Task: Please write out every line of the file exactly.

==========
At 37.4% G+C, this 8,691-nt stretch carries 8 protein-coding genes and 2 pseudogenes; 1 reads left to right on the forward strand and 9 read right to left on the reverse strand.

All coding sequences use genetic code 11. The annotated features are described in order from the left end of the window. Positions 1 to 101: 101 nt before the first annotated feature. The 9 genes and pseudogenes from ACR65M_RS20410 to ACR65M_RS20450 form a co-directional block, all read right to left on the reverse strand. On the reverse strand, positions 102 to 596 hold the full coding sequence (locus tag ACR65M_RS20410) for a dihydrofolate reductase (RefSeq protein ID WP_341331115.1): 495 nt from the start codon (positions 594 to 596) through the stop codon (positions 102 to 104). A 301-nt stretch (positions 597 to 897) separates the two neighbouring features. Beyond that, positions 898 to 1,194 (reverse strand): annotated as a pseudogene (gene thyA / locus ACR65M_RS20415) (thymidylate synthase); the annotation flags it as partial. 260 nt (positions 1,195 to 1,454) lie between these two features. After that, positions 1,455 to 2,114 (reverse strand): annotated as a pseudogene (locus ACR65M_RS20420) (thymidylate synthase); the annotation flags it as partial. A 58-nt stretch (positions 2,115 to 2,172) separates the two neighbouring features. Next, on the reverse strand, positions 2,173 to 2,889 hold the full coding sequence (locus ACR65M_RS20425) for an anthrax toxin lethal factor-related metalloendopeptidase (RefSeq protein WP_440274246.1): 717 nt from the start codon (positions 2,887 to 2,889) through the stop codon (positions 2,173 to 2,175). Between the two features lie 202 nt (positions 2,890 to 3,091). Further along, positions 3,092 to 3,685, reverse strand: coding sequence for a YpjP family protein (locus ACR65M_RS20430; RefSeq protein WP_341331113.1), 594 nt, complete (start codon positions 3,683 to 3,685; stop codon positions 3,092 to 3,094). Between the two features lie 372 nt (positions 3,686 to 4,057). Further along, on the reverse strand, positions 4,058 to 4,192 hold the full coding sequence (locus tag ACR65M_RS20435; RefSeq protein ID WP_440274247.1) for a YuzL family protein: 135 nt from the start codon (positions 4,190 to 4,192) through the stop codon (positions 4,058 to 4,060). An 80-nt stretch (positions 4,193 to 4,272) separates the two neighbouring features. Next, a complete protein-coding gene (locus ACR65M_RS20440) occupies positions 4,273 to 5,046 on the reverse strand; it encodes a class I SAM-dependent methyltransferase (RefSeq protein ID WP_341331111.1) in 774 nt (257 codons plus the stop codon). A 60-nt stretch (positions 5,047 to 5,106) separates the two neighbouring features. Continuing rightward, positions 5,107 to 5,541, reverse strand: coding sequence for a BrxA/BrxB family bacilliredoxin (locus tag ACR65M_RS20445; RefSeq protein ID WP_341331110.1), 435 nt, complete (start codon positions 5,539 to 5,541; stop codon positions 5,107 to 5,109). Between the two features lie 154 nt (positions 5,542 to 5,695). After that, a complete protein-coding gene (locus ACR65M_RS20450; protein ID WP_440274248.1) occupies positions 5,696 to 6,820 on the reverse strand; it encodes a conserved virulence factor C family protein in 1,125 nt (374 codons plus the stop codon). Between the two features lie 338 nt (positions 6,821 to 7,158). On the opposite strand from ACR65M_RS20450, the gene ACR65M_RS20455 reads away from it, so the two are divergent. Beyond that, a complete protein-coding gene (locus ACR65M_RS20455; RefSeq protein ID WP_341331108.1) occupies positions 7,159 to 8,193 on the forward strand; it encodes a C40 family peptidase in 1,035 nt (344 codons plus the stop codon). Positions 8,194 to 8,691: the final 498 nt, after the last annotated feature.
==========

At 37.4% G+C, this 8,691-nt stretch carries 8 protein-coding genes and 2 pseudogenes; 1 reads left to right on the forward strand and 9 read right to left on the reverse strand.

All coding sequences use genetic code 11. The annotated features are described in order from the left end of the window. Positions 1 to 101: 101 nt before the first annotated feature. The 9 genes and pseudogenes from ACR65M_RS20410 to ACR65M_RS20450 form a co-directional block, all read right to left on the reverse strand. On the reverse strand, positions 102 to 596 hold the full coding sequence (locus tag ACR65M_RS20410) for a dihydrofolate reductase (RefSeq protein ID WP_341331115.1): 495 nt from the start codon (positions 594 to 596) through the stop codon (positions 102 to 104). A 301-nt stretch (positions 597 to 897) separates the two neighbouring features. Beyond that, positions 898 to 1,194 (reverse strand): annotated as a pseudogene (gene thyA / locus ACR65M_RS20415) (thymidylate synthase); the annotation flags it as partial. 260 nt (positions 1,195 to 1,454) lie between these two features. After that, positions 1,455 to 2,114 (reverse strand): annotated as a pseudogene (locus ACR65M_RS20420) (thymidylate synthase); the annotation flags it as partial. A 58-nt stretch (positions 2,115 to 2,172) separates the two neighbouring features. Next, on the reverse strand, positions 2,173 to 2,889 hold the full coding sequence (locus ACR65M_RS20425) for an anthrax toxin lethal factor-related metalloendopeptidase (RefSeq protein WP_440274246.1): 717 nt from the start codon (positions 2,887 to 2,889) through the stop codon (positions 2,173 to 2,175). Between the two features lie 202 nt (positions 2,890 to 3,091). Further along, positions 3,092 to 3,685, reverse strand: coding sequence for a YpjP family protein (locus ACR65M_RS20430; RefSeq protein WP_341331113.1), 594 nt, complete (start codon positions 3,683 to 3,685; stop codon positions 3,092 to 3,094). Between the two features lie 372 nt (positions 3,686 to 4,057). Further along, on the reverse strand, positions 4,058 to 4,192 hold the full coding sequence (locus tag ACR65M_RS20435; RefSeq protein ID WP_440274247.1) for a YuzL family protein: 135 nt from the start codon (positions 4,190 to 4,192) through the stop codon (positions 4,058 to 4,060). An 80-nt stretch (positions 4,193 to 4,272) separates the two neighbouring features. Next, a complete protein-coding gene (locus ACR65M_RS20440) occupies positions 4,273 to 5,046 on the reverse strand; it encodes a class I SAM-dependent methyltransferase (RefSeq protein ID WP_341331111.1) in 774 nt (257 codons plus the stop codon). A 60-nt stretch (positions 5,047 to 5,106) separates the two neighbouring features. Continuing rightward, positions 5,107 to 5,541, reverse strand: coding sequence for a BrxA/BrxB family bacilliredoxin (locus tag ACR65M_RS20445; RefSeq protein ID WP_341331110.1), 435 nt, complete (start codon positions 5,539 to 5,541; stop codon positions 5,107 to 5,109). Between the two features lie 154 nt (positions 5,542 to 5,695). After that, a complete protein-coding gene (locus ACR65M_RS20450; protein ID WP_440274248.1) occupies positions 5,696 to 6,820 on the reverse strand; it encodes a conserved virulence factor C family protein in 1,125 nt (374 codons plus the stop codon). Between the two features lie 338 nt (positions 6,821 to 7,158). On the opposite strand from ACR65M_RS20450, the gene ACR65M_RS20455 reads away from it, so the two are divergent. Beyond that, a complete protein-coding gene (locus ACR65M_RS20455; RefSeq protein ID WP_341331108.1) occupies positions 7,159 to 8,193 on the forward strand; it encodes a C40 family peptidase in 1,035 nt (344 codons plus the stop codon). Positions 8,194 to 8,691: the final 498 nt, after the last annotated feature.